5 Great Classroom Management Tools for Teachers. November 23, 2016 There are multiple ways teachers can use technology in their instruction and one important one of them is for classroom management.
Over the last few years we have reviewed numerous mobile apps and web tools that aid teachers in effectively managing their classes and today we are sharing with you five excellent tools from our collection. Some of the things you can perform with these tools include: create groups with specific seating charts, give instant feedback to your students, poll your classes, control the level of noise in your class, communicate with parents and keep them engaged in the learning process taking place in class and many more. 1- Class123 Class123 is a free classroom management tool with various classroom tools and communication features.
Class123 is both available on app and on desktop. 3- Plickers Plickers lets you poll your class for free, without the need for student devices. 4- Too Noisy Pro This is a fun app that children enjoy and respond to. Platforma LearningApps. Just-in-Time Teaching Strategies. If you’re like me, then when you first heard about Just-in-Time teaching strategies you probably thought it referred to those moments when you thought of your lesson right before class began.
“I made today’s lesson just in time!” That’s not what it means. In fact, Just-In-Time Teaching strategies (usually abbreviated as JiTT) are much the opposite of coming up with your plans at the last moment. Here’s how Gregor Novak, one of the original developers of these teaching strategies, defines it: “Just-in-Time Teaching is a teaching and learning strategy based on the interaction between web-based study assignments and an active learner classroom.”
Basically, Novak says that JiTT has two parts. Let’s look a little more closely at these two parts of JiTT. The Before-Class Assignment A few of the top classroom management questions and answers that every novice... Everything you need to know about Just in Time Teaching strategies, which bring... Easy teaching strategies to keep your students moving. These Google Forms turn video from passive to active learning. For as long as I have been a teacher, I have been showing videos in class.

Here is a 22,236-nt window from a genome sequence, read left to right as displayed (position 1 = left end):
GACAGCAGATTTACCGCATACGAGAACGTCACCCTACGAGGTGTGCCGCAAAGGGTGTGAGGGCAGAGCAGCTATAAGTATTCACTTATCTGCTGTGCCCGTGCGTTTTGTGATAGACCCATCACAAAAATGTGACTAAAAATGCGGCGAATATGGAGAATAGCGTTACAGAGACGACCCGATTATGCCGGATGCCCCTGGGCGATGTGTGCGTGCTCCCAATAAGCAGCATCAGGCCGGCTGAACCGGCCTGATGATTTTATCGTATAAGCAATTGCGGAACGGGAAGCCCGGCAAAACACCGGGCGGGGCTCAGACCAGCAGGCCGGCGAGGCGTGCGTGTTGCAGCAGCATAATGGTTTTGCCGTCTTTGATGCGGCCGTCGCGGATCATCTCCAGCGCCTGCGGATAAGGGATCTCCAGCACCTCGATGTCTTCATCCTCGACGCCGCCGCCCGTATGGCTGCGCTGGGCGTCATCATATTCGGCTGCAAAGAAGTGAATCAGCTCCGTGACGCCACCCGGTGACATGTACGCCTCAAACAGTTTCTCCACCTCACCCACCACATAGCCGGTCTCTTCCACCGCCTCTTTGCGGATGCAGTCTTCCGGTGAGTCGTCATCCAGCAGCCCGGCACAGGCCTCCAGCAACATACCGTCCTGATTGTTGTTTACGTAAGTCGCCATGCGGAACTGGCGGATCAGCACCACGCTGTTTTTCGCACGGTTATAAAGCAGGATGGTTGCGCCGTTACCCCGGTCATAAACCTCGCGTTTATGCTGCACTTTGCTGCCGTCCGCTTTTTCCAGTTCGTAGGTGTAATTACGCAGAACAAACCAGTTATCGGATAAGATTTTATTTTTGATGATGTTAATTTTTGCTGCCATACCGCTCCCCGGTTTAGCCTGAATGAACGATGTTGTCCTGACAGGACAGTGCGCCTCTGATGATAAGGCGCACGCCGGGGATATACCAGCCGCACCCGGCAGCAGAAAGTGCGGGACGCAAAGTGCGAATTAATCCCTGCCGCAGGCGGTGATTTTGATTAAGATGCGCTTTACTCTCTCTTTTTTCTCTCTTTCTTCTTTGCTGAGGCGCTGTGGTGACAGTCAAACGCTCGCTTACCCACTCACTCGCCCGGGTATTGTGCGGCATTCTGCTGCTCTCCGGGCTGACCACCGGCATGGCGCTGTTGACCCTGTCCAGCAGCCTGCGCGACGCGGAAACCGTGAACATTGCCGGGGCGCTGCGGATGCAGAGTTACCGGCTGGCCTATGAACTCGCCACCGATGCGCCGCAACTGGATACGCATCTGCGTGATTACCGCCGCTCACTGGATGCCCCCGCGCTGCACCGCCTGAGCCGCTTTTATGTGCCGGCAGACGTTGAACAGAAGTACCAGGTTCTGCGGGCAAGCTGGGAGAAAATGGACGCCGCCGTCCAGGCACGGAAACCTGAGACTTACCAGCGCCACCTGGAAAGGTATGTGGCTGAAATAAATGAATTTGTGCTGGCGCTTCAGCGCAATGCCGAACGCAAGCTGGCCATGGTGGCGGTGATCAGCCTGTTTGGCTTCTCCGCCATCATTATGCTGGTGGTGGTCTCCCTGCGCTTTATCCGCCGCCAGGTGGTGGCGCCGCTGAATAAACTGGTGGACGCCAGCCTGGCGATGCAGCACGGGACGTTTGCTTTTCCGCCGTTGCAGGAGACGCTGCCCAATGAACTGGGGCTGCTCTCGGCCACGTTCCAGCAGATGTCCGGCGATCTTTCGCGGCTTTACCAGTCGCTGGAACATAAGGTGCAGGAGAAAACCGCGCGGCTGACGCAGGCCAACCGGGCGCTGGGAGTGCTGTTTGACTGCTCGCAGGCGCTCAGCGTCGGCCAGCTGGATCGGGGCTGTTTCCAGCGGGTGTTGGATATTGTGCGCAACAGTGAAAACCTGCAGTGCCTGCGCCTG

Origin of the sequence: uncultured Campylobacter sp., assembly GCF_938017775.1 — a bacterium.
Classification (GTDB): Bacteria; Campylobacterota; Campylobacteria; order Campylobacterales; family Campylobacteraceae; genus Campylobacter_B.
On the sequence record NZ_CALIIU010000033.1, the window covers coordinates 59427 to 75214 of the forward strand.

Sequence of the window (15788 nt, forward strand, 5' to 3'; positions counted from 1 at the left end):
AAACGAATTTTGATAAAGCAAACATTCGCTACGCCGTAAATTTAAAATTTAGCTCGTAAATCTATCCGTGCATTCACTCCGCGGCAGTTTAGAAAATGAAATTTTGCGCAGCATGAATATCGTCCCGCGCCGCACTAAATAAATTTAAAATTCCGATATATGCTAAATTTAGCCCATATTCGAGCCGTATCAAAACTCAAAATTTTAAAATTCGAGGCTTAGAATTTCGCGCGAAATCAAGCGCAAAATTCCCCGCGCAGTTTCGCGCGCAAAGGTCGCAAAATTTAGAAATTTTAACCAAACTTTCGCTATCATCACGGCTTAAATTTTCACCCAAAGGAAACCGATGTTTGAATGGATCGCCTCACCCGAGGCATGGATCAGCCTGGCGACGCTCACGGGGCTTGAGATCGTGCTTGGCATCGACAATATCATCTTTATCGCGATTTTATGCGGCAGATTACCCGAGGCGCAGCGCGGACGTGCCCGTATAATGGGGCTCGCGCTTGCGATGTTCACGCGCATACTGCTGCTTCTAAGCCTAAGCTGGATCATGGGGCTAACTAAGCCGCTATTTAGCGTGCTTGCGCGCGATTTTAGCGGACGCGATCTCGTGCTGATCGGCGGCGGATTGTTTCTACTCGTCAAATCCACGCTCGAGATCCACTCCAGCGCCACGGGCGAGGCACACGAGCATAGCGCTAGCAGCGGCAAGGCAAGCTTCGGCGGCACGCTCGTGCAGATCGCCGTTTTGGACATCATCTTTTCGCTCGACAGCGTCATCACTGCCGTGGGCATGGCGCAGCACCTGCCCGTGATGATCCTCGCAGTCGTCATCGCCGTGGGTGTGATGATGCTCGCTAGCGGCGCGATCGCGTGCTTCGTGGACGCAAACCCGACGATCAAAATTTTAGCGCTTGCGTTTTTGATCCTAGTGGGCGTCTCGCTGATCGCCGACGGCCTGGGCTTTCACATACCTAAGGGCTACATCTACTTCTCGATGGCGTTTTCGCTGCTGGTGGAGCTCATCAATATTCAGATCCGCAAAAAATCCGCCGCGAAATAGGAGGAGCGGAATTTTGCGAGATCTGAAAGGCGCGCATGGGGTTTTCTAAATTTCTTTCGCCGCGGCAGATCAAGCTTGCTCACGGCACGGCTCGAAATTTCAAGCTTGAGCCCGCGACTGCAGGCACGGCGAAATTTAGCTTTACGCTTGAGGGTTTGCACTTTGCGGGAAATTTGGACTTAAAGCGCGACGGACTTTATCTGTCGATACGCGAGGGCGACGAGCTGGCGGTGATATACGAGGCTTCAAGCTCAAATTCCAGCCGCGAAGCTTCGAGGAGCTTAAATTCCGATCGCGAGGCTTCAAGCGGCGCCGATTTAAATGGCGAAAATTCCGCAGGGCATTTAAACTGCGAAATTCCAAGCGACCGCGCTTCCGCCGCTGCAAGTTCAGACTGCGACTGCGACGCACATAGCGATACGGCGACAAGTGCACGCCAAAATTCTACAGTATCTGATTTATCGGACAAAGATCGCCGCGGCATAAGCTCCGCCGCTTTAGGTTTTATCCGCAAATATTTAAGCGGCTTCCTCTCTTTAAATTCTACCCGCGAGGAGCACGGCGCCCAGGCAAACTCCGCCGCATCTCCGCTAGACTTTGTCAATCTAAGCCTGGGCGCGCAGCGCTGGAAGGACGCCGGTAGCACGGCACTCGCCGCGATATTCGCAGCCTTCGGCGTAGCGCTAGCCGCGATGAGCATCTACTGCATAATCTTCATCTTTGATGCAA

While not a revolutionary idea, back when I first started I would show a video related to the lesson and hand out an accompanying question sheet to make sure the students were focusing on the main ideas. I would call out helpful reminders like “Number 3 is coming up!” To ensure that students were paying attention. They were not. My high school students were sometimes doodling on the paper, staring out the window, or hoping to just get the answers at the end from myself or a friend. The VBQ In a field where lecture-based learning is the norm, I began to reflect on my own education experience and what kept me engaged.
I took inspiration from the standard document-based question activity, or DBQ. I began by completing a VBQ on two events that were current at the time. Students were also asked to complete a feedback form about the activity itself. Finding the right parent-teacher communication app for your class. With a smartphone glued to 90 percent of the parent population’s hands, how is it that schools still depend on old methods such as sending notes home, newsletters, and emails to communicate with parents?
A recent study by Gallup found only 1 in 5 parents are fully engaged with their child’s school, meaning 80 percent of parents are either indifferent to or actively disengaged from their kids’ school. It’s clear there is a disconnect between the way teachers are communicating and the way most of the world is getting its information. As a trailblazer in classroom technology, it seems like I’ve tried every form of communication out there: printed newsletters, emails, texting, blogging, a YouTube channel, even Facebook. But along with grading, lesson-planning, and everything else a teacher is asked to balance, it all got to be too much. I wanted the communication process to be easy and streamlined for my parents and me.